and the supplanted pleading is no longer part of the pleading in the cause. See Tex.R. Civ. P. 65; United
Oil & Minerals, Inc. v. Costilla Energy, Inc., 1 S.W.3d 840, 843 (Tex.App.—Corpus Christi 1999, pet. dism’
d). The trial court could not have rendered a default judgmenton a petition that was no longer live.
“More onerous” is anything that exposes the defendant to additional liability. See Caprock, 950 S.W.2d
at 205 (reversing default judgment because addition of new plaintiff in later petition exposed defendant to
additional liability); see also Atwood v. B & R Supply & Equip. Co., Inc., 52 S.W.3d 265, 267-68 (Tex. App.—
Corpus Christi 2001, no pet.) (reversing default judgment when second petition alleging suit on sworn
account imposed more onerous judgment than original petition for “simple suit alleging breach of
contract”); Onwukwe v. Ike, 137 S.W.3d 159, 165-66 (Tex. App.— Houston [1st Dist.] 2004, no pet.)
(acknowledging that subsequent pleadings imposing more onerous judgment on defendant must be served
on defendant) (citing Rose v. Rose, 117 S.W.3d 84, 91 (Tex. App.—Waco 2003, no pet.) (stating, “A
plaintiff must serve a non-answering defendant with amended pleadings only when the amended pleading
sets up a new cause of action or seeks a more onerous judgment against the defendant.”))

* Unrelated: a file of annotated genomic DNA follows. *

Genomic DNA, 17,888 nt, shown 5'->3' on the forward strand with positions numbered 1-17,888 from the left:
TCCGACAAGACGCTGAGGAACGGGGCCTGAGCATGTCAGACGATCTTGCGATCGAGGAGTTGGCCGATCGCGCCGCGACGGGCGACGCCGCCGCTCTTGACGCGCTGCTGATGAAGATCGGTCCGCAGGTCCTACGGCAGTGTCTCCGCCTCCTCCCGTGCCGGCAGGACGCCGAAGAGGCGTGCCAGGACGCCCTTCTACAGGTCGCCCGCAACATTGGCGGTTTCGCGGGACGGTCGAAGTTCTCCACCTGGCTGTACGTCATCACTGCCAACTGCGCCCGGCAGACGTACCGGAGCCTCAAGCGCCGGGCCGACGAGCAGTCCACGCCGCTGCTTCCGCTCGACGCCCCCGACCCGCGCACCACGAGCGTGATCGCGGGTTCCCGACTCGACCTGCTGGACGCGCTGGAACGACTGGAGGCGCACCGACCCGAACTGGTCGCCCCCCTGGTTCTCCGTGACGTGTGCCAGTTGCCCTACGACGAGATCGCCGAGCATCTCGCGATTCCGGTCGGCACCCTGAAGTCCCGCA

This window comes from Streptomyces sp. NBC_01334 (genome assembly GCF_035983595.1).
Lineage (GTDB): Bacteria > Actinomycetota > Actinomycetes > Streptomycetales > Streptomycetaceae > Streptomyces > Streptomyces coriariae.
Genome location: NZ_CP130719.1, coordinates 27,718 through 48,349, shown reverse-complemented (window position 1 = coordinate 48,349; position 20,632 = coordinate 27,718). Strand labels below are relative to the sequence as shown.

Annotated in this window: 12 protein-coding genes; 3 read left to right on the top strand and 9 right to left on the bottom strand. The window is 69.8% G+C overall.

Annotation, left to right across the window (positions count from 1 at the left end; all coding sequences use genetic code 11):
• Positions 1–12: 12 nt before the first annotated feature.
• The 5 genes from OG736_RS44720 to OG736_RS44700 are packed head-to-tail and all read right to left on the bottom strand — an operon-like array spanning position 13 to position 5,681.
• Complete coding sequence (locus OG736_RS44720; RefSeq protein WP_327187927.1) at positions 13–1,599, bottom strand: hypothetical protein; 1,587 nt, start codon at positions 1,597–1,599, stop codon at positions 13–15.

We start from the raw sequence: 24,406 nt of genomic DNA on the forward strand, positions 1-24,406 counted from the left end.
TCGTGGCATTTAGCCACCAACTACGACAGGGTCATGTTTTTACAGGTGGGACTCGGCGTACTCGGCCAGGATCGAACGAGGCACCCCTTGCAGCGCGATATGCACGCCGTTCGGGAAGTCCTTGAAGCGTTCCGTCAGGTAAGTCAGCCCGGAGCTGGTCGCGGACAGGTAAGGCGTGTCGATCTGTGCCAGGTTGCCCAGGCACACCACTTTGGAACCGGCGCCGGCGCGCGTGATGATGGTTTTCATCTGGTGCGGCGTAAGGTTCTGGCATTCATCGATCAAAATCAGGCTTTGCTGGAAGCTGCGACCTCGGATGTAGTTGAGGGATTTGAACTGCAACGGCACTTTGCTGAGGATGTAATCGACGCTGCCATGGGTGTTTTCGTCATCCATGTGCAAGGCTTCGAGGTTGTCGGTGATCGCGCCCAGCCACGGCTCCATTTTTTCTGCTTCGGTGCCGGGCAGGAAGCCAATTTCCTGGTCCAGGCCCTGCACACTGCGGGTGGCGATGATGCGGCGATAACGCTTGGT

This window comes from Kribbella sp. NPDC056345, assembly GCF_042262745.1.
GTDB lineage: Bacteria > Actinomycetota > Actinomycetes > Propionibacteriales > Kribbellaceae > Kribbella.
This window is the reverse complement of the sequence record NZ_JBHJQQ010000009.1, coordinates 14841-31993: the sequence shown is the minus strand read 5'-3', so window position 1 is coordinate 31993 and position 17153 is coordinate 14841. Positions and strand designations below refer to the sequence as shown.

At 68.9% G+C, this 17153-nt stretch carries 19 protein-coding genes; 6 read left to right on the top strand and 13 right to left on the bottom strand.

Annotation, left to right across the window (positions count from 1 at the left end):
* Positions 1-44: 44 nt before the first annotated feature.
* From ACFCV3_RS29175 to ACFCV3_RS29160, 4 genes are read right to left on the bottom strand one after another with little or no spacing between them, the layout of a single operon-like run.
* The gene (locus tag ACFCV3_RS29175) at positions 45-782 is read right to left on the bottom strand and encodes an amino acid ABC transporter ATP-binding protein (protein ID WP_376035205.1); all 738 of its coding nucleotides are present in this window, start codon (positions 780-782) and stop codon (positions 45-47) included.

The Gauberts’ amended petition added a new cause of action for negligent misrepresentation. In
addition, the amended petition alleged joint and several liability, while the original petition did not. Finally,
the amended petition sought new categories of damages not previously sought in the original petition,
including a claim for attorneys’ fees. We therefore conclude that the Gauberts were required to serve their
amended petition upon Harrison before receiving a default judgment in their favor. Because there is no
evidence that Harrison was served with this amended petition, the trial court erred by entering a no-answer
default judgment against Harrison.
The Gauberts also argue that, even if the trial court erred by entering the default judgment against
Harrison, that error has been waived on appeal by Harrison’s failure to urge it in his motion for new trial.
However, a void judgment is not susceptible to ratification or confirmation, and its nullity cannot be waived.
Easterline v. Bean, 121 Tex. 327, 49 S.W.2d 427, 429 (1932); In re Guardianship of Erickson, 208 S.W.3d
737, 740 (Tex. App.—Texarkana 2006, no pet.).
Because we conclude that the default judgment entered against Harrison is void, we sustain Harrison’s
second point of error and do not reach the other issues presented by Harrison.
We reverse the trial court’s default judgment against Harrison, and remand this cause to the trial court.
George C. Hanks, Jr.
Panel consists of Chief Justice Radack and Justices Alcala and Hanks